To haul the runaway train of my pontificating back to the question – I’m not a huge believer in ideas alone.  Ideas are like assholes, everyone’s got at least one, and I personally like well-used, tried and tested second-hand ideas with a nice patina of age and love.  It’s the execution that makes a great book, the insanely complex interaction of voice, style, plot, pacing, characters, dialogue, and everything else.  So I don’t know that an idea alone is ever worth pursuing.  When did I feel writing in a more general sense was worth pursuing, then?  Pretty much from the first few paragraphs I wrote, the second time I tried in my mid-twenties (I’d tried just after leaving university and it hadn’t really come to much).  Logen’s personality and manner of expression, his world-weary catchphrases, the nature of Glokta’s internal monologue, appeared straight away.  There was just something about the voices that emerged.  I started to become fascinated by how I could structure and pace a scene or a paragraph, exploring my own instincts for what worked and what didn’t.  I just enjoyed writing  and going over, editing, fine-tuning the writing right from the start.

But writing something you like and believing anyone else will like it are two very different things.  So when I had maybe 30,000 words I finally plucked up the nerve to show it to my family.  They are people to plump a cushion when it’s needed, for sure, but they can also swing a boot when it’s required, and between them they know a lot about writing in one way or another.  I was literally crapping my pants while they read it.  But when my mother turned to me and said, ‘you know, this isn’t nearly as bad as I was expecting,’ I knew I was onto something, and I started to get more methodical and planned the entire series out much more seriously.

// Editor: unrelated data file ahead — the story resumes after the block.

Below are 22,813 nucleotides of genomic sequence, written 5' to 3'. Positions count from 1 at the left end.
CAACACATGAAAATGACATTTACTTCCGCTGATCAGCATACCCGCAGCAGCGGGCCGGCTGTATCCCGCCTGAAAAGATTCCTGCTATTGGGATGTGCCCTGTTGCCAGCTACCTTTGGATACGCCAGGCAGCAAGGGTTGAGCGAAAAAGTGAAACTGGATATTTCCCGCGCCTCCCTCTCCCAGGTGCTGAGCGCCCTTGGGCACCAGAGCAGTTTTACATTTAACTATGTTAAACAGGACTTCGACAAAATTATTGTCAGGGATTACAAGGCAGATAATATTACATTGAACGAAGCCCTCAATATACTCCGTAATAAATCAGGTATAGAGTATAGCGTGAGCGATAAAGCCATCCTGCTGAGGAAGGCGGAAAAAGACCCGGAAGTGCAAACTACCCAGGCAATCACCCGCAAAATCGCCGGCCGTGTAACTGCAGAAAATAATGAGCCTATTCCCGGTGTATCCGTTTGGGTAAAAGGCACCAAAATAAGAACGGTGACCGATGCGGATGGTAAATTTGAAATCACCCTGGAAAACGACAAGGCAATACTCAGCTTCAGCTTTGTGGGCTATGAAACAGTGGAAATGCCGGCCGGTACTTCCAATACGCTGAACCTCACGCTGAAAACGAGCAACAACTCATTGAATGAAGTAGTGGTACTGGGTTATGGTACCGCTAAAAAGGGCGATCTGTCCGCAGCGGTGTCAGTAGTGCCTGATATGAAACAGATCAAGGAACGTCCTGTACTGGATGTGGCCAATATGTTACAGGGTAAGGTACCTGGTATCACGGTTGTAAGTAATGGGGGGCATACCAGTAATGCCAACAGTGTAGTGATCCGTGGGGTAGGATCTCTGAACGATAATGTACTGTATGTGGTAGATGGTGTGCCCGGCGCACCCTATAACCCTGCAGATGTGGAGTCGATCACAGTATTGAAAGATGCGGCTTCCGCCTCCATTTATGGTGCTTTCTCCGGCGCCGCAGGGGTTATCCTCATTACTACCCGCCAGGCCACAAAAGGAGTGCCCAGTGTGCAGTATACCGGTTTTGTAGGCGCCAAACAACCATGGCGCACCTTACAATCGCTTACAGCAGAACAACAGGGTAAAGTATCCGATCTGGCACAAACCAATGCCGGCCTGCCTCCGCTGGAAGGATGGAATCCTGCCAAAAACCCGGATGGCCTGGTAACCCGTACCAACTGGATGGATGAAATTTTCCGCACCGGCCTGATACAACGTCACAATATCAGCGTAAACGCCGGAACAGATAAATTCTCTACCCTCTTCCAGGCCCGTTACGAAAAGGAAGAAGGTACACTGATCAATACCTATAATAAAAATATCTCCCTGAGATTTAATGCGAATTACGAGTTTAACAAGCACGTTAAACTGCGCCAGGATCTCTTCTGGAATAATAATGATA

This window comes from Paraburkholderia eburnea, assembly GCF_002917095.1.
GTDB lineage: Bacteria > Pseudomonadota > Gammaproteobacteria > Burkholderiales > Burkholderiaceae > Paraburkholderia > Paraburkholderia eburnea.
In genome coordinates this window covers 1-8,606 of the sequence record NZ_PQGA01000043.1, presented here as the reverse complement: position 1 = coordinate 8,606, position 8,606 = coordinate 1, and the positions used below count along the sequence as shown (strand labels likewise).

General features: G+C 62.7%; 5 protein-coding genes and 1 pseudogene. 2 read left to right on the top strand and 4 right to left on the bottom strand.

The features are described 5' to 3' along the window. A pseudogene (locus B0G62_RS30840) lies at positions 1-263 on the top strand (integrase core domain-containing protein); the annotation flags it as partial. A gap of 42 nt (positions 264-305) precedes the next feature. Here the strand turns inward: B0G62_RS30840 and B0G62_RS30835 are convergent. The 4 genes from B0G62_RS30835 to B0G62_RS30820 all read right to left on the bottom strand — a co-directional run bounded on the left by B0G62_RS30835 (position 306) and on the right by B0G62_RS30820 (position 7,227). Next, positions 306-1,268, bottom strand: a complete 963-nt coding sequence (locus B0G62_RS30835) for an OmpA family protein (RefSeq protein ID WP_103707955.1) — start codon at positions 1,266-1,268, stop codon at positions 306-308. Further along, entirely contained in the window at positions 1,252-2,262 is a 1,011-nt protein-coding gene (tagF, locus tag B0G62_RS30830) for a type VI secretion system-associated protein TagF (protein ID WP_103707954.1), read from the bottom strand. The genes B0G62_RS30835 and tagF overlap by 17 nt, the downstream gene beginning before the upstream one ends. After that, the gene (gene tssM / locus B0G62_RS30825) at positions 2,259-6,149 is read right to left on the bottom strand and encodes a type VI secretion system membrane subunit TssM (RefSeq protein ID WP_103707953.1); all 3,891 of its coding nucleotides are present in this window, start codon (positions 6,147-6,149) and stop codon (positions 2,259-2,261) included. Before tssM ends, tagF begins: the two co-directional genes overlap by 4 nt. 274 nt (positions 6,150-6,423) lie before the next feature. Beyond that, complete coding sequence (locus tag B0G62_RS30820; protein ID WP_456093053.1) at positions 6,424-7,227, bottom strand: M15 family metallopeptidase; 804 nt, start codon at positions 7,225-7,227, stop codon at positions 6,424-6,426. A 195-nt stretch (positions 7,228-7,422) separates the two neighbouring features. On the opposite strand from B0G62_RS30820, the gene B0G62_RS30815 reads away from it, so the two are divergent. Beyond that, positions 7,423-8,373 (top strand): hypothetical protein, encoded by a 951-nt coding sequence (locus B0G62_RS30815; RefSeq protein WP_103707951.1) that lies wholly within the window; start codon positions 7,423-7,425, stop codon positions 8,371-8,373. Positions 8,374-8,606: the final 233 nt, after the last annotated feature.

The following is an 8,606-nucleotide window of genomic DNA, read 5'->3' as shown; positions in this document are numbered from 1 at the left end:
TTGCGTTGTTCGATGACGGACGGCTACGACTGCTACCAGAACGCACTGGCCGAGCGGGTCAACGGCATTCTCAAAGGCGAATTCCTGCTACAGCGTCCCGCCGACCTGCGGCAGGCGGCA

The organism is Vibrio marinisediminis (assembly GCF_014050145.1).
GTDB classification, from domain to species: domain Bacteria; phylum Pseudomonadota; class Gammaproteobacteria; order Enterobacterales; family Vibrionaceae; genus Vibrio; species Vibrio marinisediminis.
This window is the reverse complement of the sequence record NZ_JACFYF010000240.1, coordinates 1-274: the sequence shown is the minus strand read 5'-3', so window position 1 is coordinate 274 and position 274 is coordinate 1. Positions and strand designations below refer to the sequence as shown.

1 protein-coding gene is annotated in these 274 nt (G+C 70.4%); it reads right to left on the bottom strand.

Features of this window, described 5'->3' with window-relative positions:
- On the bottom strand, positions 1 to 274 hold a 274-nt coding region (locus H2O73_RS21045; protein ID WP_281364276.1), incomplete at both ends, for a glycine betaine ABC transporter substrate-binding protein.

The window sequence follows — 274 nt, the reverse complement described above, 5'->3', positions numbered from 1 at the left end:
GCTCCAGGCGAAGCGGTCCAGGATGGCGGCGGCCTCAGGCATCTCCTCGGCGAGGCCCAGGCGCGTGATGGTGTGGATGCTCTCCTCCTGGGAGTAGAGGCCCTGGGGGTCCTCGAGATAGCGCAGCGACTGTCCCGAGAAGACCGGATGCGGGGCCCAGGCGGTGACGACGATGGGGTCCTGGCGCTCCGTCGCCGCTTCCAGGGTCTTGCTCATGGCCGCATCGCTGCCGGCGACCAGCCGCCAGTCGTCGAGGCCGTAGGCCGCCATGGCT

When did I know it was good enough to go public?  I think right from around this time I knew writing was something I was going to continue to do as a serious hobby, if you like, hoping to perhaps get published at some point.  I had dreams of international mega-stardom, of course, but trying to be realistic (heh) I was really hoping just for enough supplementary income to make it worthwhile.  I certainly thought I was going to finish the first book and make some effort to get it published, see what happened.  So after two or three years of part-time work I finished the first book, took on a lot of comments and criticism from my family, made a lot of changes, and reached a point where I didn’t see immediate ways to improve it.

I don’t know that I necessarily felt it was ready, no book is ever perfect, or anywhere near, but I made a decision that it was about as good as I was going to make it at that point, further reviews were yielding rapidly diminishing returns, and it was time to see whether I could get any interest from a publisher before committing another three or four years of my life to this particular project at this particular time.  So I prepared an approach and started trying to find an agent, and picked up maybe half a dozen rejections over six months.  Which are crushing, of course, especially since you don’t necessarily get any feedback, just an anonymous no.  So immediately you begin to doubt.  Is it extremely uncommercial?  Is it too violent?  Too profane?  Too ambitious?  Too weird?  Does it start too slow?  Too fast?  Is there an uncertain tone teetering between humour and cynicism?  Is it just, not very good?  I think I’d maybe got a third of the way through a draft of Before They are Hanged and decided to try something simpler and tighter, wrote the first few chapters of something else, some of the ideas for which would later be absorbed into Best Served Cold.  Then I got the offer from Gollancz, and the rest, as they say, is history.  Well, actually, the rest was a year and a half of hard work on the manuscript before the book was even published, taking it apart and putting it back together with a new start in reaction to comments from my editor and others, but that’s another story…